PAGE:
The fact that Hard Remain ‘won’ over Hard Brexit, yet trailed so far in the results, shows how failing to have a unity party has punished campaigners at the ballot box.
5. Labour is embroiled in a new Brexit row
Happily, ballot papers don’t come with a 40-page questionnaire delving into your personal existential crisis in politics.
So we will never be able to prove how voters switched the way they did.
But Labour has erupted into a fresh Brexit row nonetheless after the party came third behind the Lib Dems and Brexit Party.
As ever the argument is over whether voters flocked to Hard Brexit, Hard Remain – or both.
Labour’s leader faced fresh calls to come out fully against Brexit after Labour’s vote share in England and Wales plummeted more than 10 points to 14.6%, and the party lost eight of 18 seats.
Former Tony Blair advisor Alastair Campbell has revealed he did NOT vote Labour – for the first time in his life – and voted Lib Dem instead.
Furious Shadow Foreign Secretary Emily Thornberry – who is Mr Corbyn’s constituency neighbour in Islington – said Labour got a “kicking” because the party “weren’t clear” on Brexit.
In a blunt message to Jeremy Corbyn , she demanded the Labour leader swing fully behind a second referendum on Brexit.
Jeremy Corbyn issued a midnight statement, but it did not commit to a second referendum – only to either going to the public with a referendum, OR holding a general election.
Mr Corbyn did however promise “conversations across the party divide” to find a way forward.
6. The Green surge is real – and reflected across Europe
Elsewhere the Greens enjoyed a surge that was reflected by eco-parties across the continent, including in France, Germany and Ireland.
They more than doubled their seat tally to 7, including a win for Magid Magid, a former refugee who became Lord Mayor of Sheffield aged 29 and “banned” Donald Trump from the city.
Magid branded the US President a ‘wasteman’ and barred him Sheffield during his time as Mayor of the city. The councillor, whose mother fled to Britain from war-torn Somalia when he and his siblings were children, is opposed to Trump’s views on immigration.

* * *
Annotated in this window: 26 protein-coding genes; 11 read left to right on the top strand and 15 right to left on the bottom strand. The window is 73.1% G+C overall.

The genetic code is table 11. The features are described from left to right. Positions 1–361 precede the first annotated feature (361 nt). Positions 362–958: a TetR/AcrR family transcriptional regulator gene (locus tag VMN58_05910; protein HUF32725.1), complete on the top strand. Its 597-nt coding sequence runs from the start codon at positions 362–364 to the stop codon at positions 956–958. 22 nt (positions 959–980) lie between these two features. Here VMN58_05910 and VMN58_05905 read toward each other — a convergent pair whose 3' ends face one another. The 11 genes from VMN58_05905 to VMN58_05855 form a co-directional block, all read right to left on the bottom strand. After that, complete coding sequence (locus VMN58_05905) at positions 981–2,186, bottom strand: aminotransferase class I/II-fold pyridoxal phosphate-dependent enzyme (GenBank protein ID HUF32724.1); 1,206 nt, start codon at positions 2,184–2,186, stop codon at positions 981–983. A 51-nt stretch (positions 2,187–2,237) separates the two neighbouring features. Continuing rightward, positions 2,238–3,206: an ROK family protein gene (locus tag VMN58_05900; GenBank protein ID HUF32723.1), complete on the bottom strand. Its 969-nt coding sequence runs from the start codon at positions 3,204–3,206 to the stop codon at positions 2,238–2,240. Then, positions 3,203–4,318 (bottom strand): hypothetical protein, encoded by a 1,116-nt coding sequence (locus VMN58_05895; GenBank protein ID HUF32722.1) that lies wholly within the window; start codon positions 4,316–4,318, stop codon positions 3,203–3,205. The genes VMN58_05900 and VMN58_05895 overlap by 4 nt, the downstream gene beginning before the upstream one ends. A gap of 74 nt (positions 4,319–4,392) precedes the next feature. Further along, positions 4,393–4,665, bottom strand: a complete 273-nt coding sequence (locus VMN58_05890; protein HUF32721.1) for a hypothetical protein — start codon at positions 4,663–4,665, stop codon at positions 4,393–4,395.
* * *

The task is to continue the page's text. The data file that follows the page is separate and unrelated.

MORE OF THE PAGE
Overall an early projection showed the Greens/European Free Alliance group would pick up 70 of the 751 seats across the 28 EU nations – up 20 since 2014.
Germany’s Greens came second behind Chancellor Angela Merkel’s party in the election.
7. Tommy Robinson and the far right got Müllered
Far right extremist Stephen Yaxley Lennon, better known as Tommy Robinson, failed spectacularly in his bid to join the European Parliament.
Robinson, 36, became known to the public after co-founding right wing activist group the English Defence League (EDL).
He stood as an independent candidate in the North West, winning just 38,908 votes – prompting laughter when the result was read out in Manchester.
That amounts to 2.2% which means he loses his deposit.
He tried to blame social media sites for banning him over his views.
The Brexit Party won more than 541,000 while the Liberal Democrats took almost 300,000.
8. And UKIP were wiped out
Ukip lost all of its MEPs in the European Parliament, despite topping the voting figures in 2014.
The pro-Leave party’s support collapsed after the insurgent Brexit Party came top of the polls in England and Wales, picking up 28 MEPs.
Ukip leader Gerard Batten lost his seat in London, which he had held since 2004.
The party’s YouTuber candidate Carl Benjamin, second on the party’s South West regional list, also failed to get elected after making jokes about rape.
9. But Change UK look doomed too
Change UK only just scraped a higher vote share than UKIP, finishing sixth in England and Wales with zero seats and a measly 3.6%.
Its launch with Labour and Tory defectors enjoyed a blaze of publicity in February but fell flat after a string of high-profile gaffes.
Leader Heidi Allen confessed the fledgling party could now collapse and its members plead to join the Lib Dems.
She said: “I think we have to learn.
“We have done really well from a standing start, but clearly the prize is the country’s future and we have to look at what went well, what went badly for us.
“And I think we need to work with other right-minded parties like us that are pushing for Remain.
“Because the country has to come first, it is not about the brand, we must come together.”